Shihu is touted as being of therapeutic benefit, serving to strengthen the stomach and bones, replenish the kidneys, and prolong one's life span, Ye Jun reports.
Food as a health booster is a unique part of Chinese culture. Cantonese people often put herbs in their soups to benefit their body. Many people for instance, use pears to help with seasonal cough and dryness in autumn.
More effective herbs such as ginseng, which is often boiled in soup to replenish energy, has become rather expensive. But recently, experts from Yunnan's Longling county came to Beijing to introduce a more affordable local herb - shihu, the stem of the noble dendrobium.
Fried prawns with shihu is a highlight in a feast featuring the herb from Yunnan's Longling county. Photos by Ye Jun / China Daily
Shihu is an orchid plant adnascent to trees such as pear or peach. It has beautiful flowers. The stem is used as a common herbal medicine. It has been used for more than 2,000 years in traditional Chinese medicine, according to the China Pharmaceutical Culture Society.
The Taoist Canon, a collection of Taoist literature from the Tang Dynasty (AD 618-907), refers to shihu as the first of nine "celestial herbs" with great health benefits. Some other herbs on the list include Tianshan mountain snow lotus; gingseng weighing 150 grams; lingzhi, i.e. ganoderma from remote mountains; pearl from the bottom of the sea; and winter worm summer herb, or Chinese caterpillar fungus.
The Compendium of Materia Medica, written in the Ming Dynasty (1368-1644) by Li Shizhen (1518-1593), says shihu can replenish weakness of the internal organs, boost the yin factor and benefit the minor particles of the body. To be more specific the herb "strengthens the stomach and intestines, replenishes the kidneys and strengthens the bones, makes one feel light-bodied and prolongs life span".
Bi Wengang, deputy director of the China Pharmaceutical Culture Society, says the herb works on three channels of energy - the stomach, the lungs, and the kidneys. At the same time, it has very light side effects and benefits the majority of people.
"Only those who have a very cool disposition (as described in TCM) should not eat it. They will feel cold when they eat it," he says. "But there are very few people like that."
Usually people will feel warmth in the stomach, and even in the legs after eating the herb.
Some old Chinese people know that shihu clears the vision.
China's Peking Opera master Mei Lanfang (1894-1961) was known to regularly drink water boiled with shihu to protect his throat and voice. Some other Peking Opera masters of his time did the same.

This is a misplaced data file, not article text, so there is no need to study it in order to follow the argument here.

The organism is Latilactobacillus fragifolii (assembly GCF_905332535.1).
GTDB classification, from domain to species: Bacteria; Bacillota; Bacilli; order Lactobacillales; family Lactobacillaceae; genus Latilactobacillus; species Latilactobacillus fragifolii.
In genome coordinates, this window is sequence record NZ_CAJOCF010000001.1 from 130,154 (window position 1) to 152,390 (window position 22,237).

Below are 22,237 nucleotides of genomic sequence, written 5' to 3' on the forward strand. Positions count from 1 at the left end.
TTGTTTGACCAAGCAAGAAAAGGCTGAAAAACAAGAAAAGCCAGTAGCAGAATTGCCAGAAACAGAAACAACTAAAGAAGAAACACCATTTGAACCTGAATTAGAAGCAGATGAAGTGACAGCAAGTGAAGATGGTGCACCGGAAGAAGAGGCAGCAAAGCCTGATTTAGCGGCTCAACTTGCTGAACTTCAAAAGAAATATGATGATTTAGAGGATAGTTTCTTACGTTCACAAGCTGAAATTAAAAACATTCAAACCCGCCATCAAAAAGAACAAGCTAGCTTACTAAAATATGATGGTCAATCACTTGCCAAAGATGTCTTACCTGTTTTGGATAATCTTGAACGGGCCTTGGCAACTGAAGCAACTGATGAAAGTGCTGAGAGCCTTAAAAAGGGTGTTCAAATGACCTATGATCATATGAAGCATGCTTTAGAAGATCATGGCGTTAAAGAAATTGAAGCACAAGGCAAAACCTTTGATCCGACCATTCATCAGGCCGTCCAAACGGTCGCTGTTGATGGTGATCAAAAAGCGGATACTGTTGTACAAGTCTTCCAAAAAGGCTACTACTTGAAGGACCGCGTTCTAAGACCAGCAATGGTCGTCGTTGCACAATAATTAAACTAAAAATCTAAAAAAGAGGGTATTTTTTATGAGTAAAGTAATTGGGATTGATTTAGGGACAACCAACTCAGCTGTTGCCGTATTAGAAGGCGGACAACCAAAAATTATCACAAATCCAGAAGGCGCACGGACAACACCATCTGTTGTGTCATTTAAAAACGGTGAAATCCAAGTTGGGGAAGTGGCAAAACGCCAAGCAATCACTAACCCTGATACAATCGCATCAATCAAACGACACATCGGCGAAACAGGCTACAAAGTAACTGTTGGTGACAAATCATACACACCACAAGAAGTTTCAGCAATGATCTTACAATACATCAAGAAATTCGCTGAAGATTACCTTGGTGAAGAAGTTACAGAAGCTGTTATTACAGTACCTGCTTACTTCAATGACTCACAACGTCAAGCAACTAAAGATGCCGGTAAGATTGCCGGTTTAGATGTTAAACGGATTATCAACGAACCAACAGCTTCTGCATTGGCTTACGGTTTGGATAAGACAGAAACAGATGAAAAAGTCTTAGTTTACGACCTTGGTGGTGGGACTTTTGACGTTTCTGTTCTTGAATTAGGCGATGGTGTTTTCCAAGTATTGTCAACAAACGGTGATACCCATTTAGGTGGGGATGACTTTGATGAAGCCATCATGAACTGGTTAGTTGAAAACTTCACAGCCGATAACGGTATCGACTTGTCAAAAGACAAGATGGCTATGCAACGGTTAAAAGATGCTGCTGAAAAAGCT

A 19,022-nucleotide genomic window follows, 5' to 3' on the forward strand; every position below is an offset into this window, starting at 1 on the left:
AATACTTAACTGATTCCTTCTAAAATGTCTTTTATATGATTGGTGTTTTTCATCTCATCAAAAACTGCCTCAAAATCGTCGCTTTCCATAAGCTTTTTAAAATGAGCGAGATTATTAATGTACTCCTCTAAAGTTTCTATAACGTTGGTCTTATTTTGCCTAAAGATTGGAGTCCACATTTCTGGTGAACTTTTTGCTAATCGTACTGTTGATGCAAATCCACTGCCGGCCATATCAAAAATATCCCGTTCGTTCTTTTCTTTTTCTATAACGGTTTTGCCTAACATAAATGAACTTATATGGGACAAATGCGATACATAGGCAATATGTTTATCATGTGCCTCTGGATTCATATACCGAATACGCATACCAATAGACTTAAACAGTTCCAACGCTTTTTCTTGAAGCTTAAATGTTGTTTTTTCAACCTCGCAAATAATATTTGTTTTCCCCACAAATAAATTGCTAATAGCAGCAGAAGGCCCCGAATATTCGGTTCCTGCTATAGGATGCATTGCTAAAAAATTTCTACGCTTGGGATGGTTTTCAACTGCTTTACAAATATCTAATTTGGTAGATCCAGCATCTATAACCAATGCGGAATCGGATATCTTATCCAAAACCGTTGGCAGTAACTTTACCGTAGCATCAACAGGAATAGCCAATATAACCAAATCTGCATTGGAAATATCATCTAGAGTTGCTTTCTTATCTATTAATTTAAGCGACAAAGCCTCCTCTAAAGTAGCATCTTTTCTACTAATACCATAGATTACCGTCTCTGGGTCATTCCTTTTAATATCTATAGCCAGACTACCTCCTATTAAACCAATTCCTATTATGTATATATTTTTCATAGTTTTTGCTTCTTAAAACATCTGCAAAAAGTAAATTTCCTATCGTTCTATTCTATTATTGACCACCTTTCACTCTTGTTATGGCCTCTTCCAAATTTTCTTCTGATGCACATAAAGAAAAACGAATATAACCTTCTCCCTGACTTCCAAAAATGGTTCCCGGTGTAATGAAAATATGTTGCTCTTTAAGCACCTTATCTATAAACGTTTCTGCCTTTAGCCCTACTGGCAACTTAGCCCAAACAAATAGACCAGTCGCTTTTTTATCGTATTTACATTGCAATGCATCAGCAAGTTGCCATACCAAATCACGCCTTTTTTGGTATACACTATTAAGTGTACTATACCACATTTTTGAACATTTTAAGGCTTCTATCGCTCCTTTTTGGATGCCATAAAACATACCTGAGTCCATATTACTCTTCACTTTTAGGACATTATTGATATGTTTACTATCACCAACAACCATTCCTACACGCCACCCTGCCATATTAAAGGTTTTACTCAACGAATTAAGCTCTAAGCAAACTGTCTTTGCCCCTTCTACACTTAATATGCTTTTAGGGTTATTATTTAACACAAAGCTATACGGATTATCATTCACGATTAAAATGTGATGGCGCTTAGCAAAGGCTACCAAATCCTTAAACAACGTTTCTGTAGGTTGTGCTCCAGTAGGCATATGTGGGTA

There are different kinds of shihu. Longling county produces a purple-peel variety. Anhui, Zhejiang and Fujian provinces produce shihu with iron-colored skin. Anhui's Huoshan county produces a Huoshan shihu. But these herbs have similar health functions.
At traditional Chinese medicine pharmacies, a dried roll of shihu is available for sale. It is called fengdou, dried shihu with iron-colored peel. The dried product is commonly used to boil with chicken, duck, or lamb, for general health benefits.
At Longling county's news conference, shihu herb is presented in different ways: The herb is squeezed into juice for drinking directly; the flower of shihu is made into a tea drink; and it is even brewed into a clear liquor with 38 percent alcohol.
Wang Youhong, a Chinese chef specializing in healthy recipes with Radegast Lake View Hotel, prepared a shihu feast for people who presented the event.
Fresh shihu stems can be chewed directly. It is rather tender, although there will be some remaining fiber after the chewing. Chef Wang cut the herb into slices and assorted it with seaweed and fungus to make tasty cold appetizers.
Shihu was boiled with ginseng to make a soup. After drinking it, many guests felt very warm in the belly shortly afterwards. The herb can be braised along with sea cucumber. But it tasted even better with braised lamb.
Wang even made a sweet drink with shihu juice and peach gum, which is believed to have a cosmetic function, especially for women. For men, it is not a bad-tasting dessert.
According to Liu Yong, deputy director of Longling Shihu Association, shihu is traditionally used in soups for people in Guangdong and Hong Kong, who have a habit of drinking them for health purposes.
"The herb is especially good because it nourishes but does not replenish directly," he says. Some replenishing herbs can be too strong for people with a weak physical condition. Shihu doesn't seem to pose that problem.
Wild shihu grown in nature is harvested from November to February. But it is planted in greenhouses and available all year round.
Liu says Longling now produces 2,500 tons of shihu a year. Last year the county sold 250 million yuan ($41.35 million) worth of the herb. Encouraged by that outcome the county is actively promoting its product around the country.
Depending on quality, home-grown shihu from Longling can cost around 300 yuan per kilogram. Wild varieties cost a lot more. It is available in specialized stores and Taobao.com.